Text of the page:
Duality is a fine art, self portrait series, about identity, my path to self awareness. Initially created out of the need to express internal conflicts, it has developed into a work dedicated to the interpersonal passage of becoming whole. My desire to produce images that represent this stage of the project, the present, has lead me to make changes while retaining the significance of it’s original intent.
I use photography to help me maintain my personal balance. Self portraits are a way to document and gauge my progress and share it with my viewers. Making art gives me a drive to grow and create, all the while providing stability in my mind. The evolution of the project mirrors the evolution of my self, from manic depression to a stable center.
My process captures real emotions, when I am aware of my present state of mind. I use these significant moments as a foundation for my photographs. I write down my feelings and any related ideas into my journal. While I am processing the reactions I am having, I start to produce my scenarios and shoot my images before the mood flees. By capturing these images in the moment, I am actively working through my consciousness and understanding their value.
The use of film represents the raw nature of the human psyche and the use of double exposures allows me to illustrate the division and re-merging of the ego with the self. Each image emphasizes a present mental state, not always unified, sometimes unbalanced. As I learn to be conscious of my inner self, this work can be a mindful role model for those whom struggle with their own imbalances.
“Things are sweeter when they’re lost. I know–because once I wanted something and got it. It was the only thing I ever wanted badly and when I got it it turned to dust in my hand.”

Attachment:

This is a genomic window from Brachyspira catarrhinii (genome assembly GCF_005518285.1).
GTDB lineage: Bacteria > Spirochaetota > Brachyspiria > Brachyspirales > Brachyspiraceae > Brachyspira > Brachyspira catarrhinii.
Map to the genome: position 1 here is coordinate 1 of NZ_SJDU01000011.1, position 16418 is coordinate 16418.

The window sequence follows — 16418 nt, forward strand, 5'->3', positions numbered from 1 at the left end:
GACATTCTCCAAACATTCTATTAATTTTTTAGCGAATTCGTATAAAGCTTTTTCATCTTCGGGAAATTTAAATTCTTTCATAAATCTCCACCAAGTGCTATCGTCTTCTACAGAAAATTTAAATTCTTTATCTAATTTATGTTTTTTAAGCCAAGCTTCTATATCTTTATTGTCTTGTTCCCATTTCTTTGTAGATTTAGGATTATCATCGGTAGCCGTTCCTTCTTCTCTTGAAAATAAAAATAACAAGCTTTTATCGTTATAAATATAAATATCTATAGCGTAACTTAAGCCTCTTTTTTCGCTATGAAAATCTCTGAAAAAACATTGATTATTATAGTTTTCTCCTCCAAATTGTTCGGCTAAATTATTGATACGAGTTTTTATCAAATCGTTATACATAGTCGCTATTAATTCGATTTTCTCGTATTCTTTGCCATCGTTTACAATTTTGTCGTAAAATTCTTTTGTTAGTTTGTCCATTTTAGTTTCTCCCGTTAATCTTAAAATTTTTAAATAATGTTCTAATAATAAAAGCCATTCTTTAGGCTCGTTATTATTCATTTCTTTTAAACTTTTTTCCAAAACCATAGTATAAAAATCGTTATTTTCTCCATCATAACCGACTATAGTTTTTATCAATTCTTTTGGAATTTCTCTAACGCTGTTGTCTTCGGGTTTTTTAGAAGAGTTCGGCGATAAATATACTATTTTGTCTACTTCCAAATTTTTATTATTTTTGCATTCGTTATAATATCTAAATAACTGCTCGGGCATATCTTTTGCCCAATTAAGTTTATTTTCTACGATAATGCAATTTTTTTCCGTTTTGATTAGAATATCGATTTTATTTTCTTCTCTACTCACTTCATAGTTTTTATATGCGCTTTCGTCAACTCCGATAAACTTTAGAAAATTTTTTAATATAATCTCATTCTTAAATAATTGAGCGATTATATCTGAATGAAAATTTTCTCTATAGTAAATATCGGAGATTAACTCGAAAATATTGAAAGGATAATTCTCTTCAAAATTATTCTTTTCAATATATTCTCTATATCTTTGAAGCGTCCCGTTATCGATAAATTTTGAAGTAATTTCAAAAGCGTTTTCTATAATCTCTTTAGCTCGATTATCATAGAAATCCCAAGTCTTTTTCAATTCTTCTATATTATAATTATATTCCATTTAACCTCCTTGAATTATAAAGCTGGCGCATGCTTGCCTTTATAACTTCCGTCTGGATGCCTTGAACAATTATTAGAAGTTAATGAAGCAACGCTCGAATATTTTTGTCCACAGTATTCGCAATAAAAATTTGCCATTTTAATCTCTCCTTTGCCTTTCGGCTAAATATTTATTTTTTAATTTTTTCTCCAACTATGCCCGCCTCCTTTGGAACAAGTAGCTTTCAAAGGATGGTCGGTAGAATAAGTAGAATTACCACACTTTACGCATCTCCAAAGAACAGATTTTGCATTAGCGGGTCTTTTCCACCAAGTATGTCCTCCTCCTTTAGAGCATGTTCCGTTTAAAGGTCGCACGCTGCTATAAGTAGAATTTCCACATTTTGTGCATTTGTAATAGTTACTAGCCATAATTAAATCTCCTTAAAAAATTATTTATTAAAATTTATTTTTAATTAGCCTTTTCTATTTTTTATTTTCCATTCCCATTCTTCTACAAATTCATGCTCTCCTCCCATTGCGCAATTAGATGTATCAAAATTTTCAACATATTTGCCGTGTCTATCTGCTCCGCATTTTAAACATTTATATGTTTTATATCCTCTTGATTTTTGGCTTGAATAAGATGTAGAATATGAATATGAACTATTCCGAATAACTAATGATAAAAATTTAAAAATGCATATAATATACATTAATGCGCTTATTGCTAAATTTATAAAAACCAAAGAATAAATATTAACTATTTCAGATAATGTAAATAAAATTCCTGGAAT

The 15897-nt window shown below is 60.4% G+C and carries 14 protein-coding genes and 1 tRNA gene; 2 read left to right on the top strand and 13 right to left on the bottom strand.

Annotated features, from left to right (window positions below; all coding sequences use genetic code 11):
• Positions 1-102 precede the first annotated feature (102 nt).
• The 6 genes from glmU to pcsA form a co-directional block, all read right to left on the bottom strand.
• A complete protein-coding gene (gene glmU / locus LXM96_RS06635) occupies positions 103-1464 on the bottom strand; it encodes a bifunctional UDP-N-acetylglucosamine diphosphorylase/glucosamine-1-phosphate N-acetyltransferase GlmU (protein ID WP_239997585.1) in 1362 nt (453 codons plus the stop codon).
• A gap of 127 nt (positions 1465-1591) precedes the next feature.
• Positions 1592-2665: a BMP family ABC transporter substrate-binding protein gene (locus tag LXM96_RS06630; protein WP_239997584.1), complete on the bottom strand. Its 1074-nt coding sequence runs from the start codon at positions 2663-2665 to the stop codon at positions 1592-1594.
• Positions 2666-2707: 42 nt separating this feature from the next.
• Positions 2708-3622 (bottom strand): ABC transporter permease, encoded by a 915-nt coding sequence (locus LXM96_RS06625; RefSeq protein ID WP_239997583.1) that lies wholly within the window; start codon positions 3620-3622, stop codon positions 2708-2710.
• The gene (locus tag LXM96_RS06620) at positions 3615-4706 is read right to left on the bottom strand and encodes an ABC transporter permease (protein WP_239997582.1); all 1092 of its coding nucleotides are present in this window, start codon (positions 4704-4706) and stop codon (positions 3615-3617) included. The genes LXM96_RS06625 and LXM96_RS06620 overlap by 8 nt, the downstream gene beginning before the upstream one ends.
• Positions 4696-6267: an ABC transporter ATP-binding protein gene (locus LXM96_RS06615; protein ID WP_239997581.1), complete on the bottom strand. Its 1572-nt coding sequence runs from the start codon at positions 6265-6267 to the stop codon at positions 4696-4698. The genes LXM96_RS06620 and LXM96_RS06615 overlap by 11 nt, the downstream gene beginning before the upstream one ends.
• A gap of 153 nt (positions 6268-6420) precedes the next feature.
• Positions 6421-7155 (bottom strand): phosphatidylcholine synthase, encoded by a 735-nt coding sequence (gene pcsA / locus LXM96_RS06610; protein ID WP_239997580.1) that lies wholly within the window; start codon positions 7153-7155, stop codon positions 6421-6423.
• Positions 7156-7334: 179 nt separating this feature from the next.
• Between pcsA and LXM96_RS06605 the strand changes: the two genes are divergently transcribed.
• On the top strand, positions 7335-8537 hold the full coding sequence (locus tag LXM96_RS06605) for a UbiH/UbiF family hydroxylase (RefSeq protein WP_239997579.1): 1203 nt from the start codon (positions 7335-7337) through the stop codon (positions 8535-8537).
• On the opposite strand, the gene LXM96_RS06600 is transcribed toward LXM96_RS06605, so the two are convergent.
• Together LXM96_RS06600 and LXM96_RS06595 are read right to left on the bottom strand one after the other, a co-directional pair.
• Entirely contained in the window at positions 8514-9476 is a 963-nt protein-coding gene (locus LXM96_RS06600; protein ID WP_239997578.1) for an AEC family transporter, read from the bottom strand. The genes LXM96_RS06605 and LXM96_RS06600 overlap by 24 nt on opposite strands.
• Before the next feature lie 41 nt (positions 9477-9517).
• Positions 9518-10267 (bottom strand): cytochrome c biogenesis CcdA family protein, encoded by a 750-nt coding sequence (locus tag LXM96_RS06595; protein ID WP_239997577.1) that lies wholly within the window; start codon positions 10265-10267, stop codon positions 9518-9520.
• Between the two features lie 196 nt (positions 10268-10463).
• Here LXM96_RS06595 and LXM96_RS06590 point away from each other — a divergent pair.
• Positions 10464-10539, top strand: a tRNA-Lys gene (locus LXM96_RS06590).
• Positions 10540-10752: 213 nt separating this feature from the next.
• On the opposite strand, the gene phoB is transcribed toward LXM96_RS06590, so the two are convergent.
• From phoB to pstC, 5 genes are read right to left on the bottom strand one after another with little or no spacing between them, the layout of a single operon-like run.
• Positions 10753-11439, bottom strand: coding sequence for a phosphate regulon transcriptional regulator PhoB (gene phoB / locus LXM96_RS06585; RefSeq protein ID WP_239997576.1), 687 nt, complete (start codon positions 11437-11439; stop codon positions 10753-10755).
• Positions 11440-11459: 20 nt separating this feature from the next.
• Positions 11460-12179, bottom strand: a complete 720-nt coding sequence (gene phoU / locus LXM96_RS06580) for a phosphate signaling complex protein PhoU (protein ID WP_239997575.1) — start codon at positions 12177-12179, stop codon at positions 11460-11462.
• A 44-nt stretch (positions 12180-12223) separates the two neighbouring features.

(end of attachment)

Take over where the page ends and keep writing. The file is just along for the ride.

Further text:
~The Beautiful & The Damned; F. Scott Fitzgerald
I’m sure we’ve all lost something we wanted so badly, to our own painful downfall. Whether it was a lover or a friendship, it hurts as deeply as you loved it. Sometimes I think I’ll never get over these things, times in my life. It’s what drives much of my work, gives it meaning. Without a muse, I’d be a photographer… not an artist.
I don’t regret these things. They give me life and memories of times where I wouldn’t sleep, because I was living in the moment… listening to you breathe… looking at your hands. You were a stranger to me, but I felt most comfortable in your arms and swimming in your thoughts.
Working with my father’s 1936 Oldsmobile has been good for the old soul in me. I’ve been reading and watching some of F. Scott Fitzgerald’s more notable works. Set during the 1920’s and 30’s… I feel like I’ve lived in those times before. Getting lost in fictional drama, other people’s drama, it’s been soothing. Reminding me that I once felt passionate about another tragic soul. And just maybe, I might do it again.
Kodak Portra is slowly but surely becoming my favorite film these days. There’s a realistic subtle tone to it that I don’t get with Fuji or Lomo. The clarity is much better than the Lomo films I’ve been testing and the remaining grain is uniform and aesthetically pleasing.
For the Duality work, it’s being transformed into something more ambiguous, less literal in the translation. For the next few weeks I’ll be shooting more images that create a plasticity within the frame. I personally enjoy the way my eyes are forced back and forth, figuring out the two exposures.
There is a play on the eyes, something I’ve been trying to incorporate into this work. I am finding the voice for this particular evolution of the project. As the weeks go by, the images should become more consistent and start to create a play by play story about where I am with my photography and my personal path.
I’ll keep adding the images I am having processed through The DarkRoom.com. In a few weeks I’ll gather up my top images and start printing them out for post. I’ve been experimenting with some alternative practices in printing. I can’t wait to get to the point of sharing those.
I finally got some of the film developed from my first test with my bulldog Winston. I really love the feel of film. The aesthetic could be compared to listening to a record. The nostalgic qualities of the clicks and pops, the warmth of the sound. Same with film, and when you get to shoot with medium format, the desire for digital fades like a mediocre dream. There is so much depth to this, like I’ve gone beyond the two dimensional surface and into little Winston’s soul.
These are straight out of the camera, no time to even process them any further than chemistry. I love it when things work out right, the first time around.